Allan has worked at Porton for 30 years and one of the first people he worked with was our Historical Society’s previous Archivist, Dr Keith Norris, who was “great company”.  Allan also remembered the problems with local wildlife. Nesting little owls whose young hid in hubcaps and under cars.  There were also buzzards, stoats and foxes.  His work involved the study of aerosols and the way organisms behave in the air.  Some of the equipment used in the 1950s/60s is still in use.

The site was requisitioned as a War Department Experimental Station in 1916 and became a Chemical Warfare Experimental Station in 1929.  In 1940 a separate department was established within the Chemical Defence Experimental Station, called the Biology Department Porton.  In 1951 this latter department moved to a new building further south as the Microbiological Research Department, later to become the Microbiological Research Establishment (MRE, 1957) and Public Health Laboratory Services Centre for Applied Microbiology & Research PHLS CAMR, 1979) and now Public Health England and Porton Biopharma, with the Tetricus Science Park in a brand new building.  The Chemical Defence Experimental Station later became the Chemical & Biological Defence Establishment and is now the Defence Science & Technology Laboratory (DSTL).  In the 1970’s the New Scientist had a comic strip entitled “Grimbledon Down”, produced by Bill Tidy.

Porton Down was established because of the use of gas in the First World War. Chlorine gas was used by the German Army on the Western Front at Ypres against the French Army. 6,000 cylinders were used across a 4 mile front, leaving 5,000 dead.  The gas destroyed respiratory organs, leading to death by asphyxiation.  Major Charles Howard Foulkes, an Olympic Bronze medallist, was appointed to organise the retaliation.  He worked with Porton Down scientists to produce chlorine gas, which at initial release gassed British troops as the wind was in the wrong direction.  Other gases, including phosgene, mustard and teargas were produced.  These were thought to be humane as they incapacitated and didn’t always kill.  However mustard gas has long term affects lasting 60 years. The Government brought in one thousand scientists and expanded the Porton site to release and test the gas.  Research and manufacture of a lot of gases was done in Cambridge. The gases were brought in canisters by train to Porton. If a canister was found to leak en route, it was held outside the window!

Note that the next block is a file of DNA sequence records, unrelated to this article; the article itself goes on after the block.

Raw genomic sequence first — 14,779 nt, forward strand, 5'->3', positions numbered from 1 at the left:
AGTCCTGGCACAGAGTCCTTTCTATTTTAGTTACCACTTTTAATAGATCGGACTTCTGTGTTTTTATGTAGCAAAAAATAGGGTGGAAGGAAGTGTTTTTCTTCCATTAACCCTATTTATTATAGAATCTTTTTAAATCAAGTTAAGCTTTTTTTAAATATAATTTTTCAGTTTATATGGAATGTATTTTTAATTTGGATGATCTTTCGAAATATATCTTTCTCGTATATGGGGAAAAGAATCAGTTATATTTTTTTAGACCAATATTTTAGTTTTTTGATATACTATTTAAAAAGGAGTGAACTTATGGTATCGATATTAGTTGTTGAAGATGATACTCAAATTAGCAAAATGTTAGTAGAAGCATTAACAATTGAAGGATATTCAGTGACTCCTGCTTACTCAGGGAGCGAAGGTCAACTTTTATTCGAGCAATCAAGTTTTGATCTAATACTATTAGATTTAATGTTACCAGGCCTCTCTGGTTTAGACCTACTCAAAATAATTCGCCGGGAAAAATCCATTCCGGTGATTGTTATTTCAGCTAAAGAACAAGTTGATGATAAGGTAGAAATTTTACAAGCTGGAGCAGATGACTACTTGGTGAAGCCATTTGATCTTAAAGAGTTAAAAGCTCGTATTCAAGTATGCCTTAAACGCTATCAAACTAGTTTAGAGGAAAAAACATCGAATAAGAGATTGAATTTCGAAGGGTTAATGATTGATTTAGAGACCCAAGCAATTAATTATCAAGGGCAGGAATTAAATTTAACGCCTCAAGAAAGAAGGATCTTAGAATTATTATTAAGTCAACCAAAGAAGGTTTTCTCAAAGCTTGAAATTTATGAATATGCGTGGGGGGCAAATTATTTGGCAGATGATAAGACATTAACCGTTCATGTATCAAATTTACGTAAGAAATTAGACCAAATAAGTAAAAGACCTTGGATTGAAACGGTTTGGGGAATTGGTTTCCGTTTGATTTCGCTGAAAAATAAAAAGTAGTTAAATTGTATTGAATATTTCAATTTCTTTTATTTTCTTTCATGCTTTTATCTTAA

A wide range of animals were kept at Porton, for testing purposes.  On Armistice Day, everyone got drunk and the keepers released all the animals, who spent the next few weeks running around Salisbury Plain.

Between the Wars protective equipment and grenades, etc., were developed at Porton.  For WW2 two new weapons originated at Porton, the flying cow and the flying lavatory, which were able to disseminate their contents without explosives.  The former was for thickened sulphur mustard and the latter for unthickened.

Equipment and men had to be transported to Porton Down from Porton Station, so 8 miles of track were laid to carry the 5 steam locomotives and one petrol locomotive plus carriages of the Porton Light Railway.  An extension was later added to carry bricks for building the Microbiological Research Department.

The Porton Ranges have not been farmed for 120 years and support 96 species of birds, 200 species of spider, plus badgers and deer, etc.  There are 111 round barrows, Neolithic flint mines and 32 kilometres of earthworks.

Paul Fildes led biological weapons research at Porton in 1940 when “Operation Vegetarian” produced cattle cakes laced with anthrax, which were to be dropped on Germany.  These were actually not used but anthrax contained in cluster bombs was tested on sheep living on Gruinard Island in Scotland.  In the 1980s a successive team of scientists from Porton Down worked on decontaminating the site by burning off the soil and drenching the area with a mixture of formaldehyde and seawater.

After WW2 nuclear weapons and extreme chemical agents were developed and less work was done on biological weapons.

In 1947 David Henderson obtained £2.25M funding to build the Microbiological Research Establishment (MRE) at Porton.  This was then the largest brick building in the UK.  Laboratory benches were made of teak and the brightest and best scientists were employed.  Amongst other things, they worked on Aerobiology, Vaccine Production and Safety Protective Equipment.

In 1979 MRE was transferred to the Ministry of Health. PHLS CAMR played a large part in the Foot & Mouth outbreak of 2001.  Research on the dispersal of the virus carried in milk led to the fitting of filters on milk tankers.  Over 60 scientists from Porton Down volunteered to go out to West Africa in 2014 to work on the outbreak of the Ebola virus.

With Saddam Hussein using chemical weapons in the Gulf War, 1991, DSTL started to carry out this type of research again.

Recommended further reading:
A Higher Form of Killing, Robert Harris and Jeremy Paxman
Porton Down, 75 years of Chemical and Biological Research, Graydon Carter